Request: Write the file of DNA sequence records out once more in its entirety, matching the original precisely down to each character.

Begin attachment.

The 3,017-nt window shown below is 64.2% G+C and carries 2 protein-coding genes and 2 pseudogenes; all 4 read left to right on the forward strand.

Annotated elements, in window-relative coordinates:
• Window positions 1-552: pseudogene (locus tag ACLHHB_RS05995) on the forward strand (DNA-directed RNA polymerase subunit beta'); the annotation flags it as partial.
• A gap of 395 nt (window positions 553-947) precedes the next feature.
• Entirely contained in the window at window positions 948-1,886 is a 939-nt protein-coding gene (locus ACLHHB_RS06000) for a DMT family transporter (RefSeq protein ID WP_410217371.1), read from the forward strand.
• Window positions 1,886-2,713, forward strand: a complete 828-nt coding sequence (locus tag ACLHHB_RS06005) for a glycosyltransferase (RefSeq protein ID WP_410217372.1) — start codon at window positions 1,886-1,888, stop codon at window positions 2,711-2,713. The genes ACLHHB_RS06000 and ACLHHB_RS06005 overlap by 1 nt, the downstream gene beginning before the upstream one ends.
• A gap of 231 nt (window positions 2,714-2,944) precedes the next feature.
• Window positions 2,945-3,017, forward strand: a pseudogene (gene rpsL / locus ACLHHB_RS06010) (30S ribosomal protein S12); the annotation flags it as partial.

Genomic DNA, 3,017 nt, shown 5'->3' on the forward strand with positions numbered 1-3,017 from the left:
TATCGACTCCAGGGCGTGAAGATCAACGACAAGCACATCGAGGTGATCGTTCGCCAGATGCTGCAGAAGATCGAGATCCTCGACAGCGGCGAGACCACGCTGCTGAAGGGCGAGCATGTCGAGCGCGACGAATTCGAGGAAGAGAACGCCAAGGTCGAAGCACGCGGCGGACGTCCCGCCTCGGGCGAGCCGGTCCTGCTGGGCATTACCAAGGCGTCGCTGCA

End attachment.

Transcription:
The 3,017-nt window shown below is 64.2% G+C and carries 2 protein-coding genes and 2 pseudogenes; all 4 read left to right on the forward strand.

Annotated elements, in window-relative coordinates:
• Window positions 1-552: pseudogene (locus tag ACLHHB_RS05995) on the forward strand (DNA-directed RNA polymerase subunit beta'); the annotation flags it as partial.
• A gap of 395 nt (window positions 553-947) precedes the next feature.
• Entirely contained in the window at window positions 948-1,886 is a 939-nt protein-coding gene (locus ACLHHB_RS06000) for a DMT family transporter (RefSeq protein ID WP_410217371.1), read from the forward strand.
• Window positions 1,886-2,713, forward strand: a complete 828-nt coding sequence (locus tag ACLHHB_RS06005) for a glycosyltransferase (RefSeq protein ID WP_410217372.1) — start codon at window positions 1,886-1,888, stop codon at window positions 2,711-2,713. The genes ACLHHB_RS06000 and ACLHHB_RS06005 overlap by 1 nt, the downstream gene beginning before the upstream one ends.
• A gap of 231 nt (window positions 2,714-2,944) precedes the next feature.
• Window positions 2,945-3,017, forward strand: a pseudogene (gene rpsL / locus ACLHHB_RS06010) (30S ribosomal protein S12); the annotation flags it as partial.

Genomic DNA, 3,017 nt, shown 5'->3' on the forward strand with positions numbered 1-3,017 from the left:
TATCGACTCCAGGGCGTGAAGATCAACGACAAGCACATCGAGGTGATCGTTCGCCAGATGCTGCAGAAGATCGAGATCCTCGACAGCGGCGAGACCACGCTGCTGAAGGGCGAGCATGTCGAGCGCGACGAATTCGAGGAAGAGAACGCCAAGGTCGAAGCACGCGGCGGACGTCCCGCCTCGGGCGAGCCGGTCCTGCTGGGCATTACCAAGGCGTCGCTGCA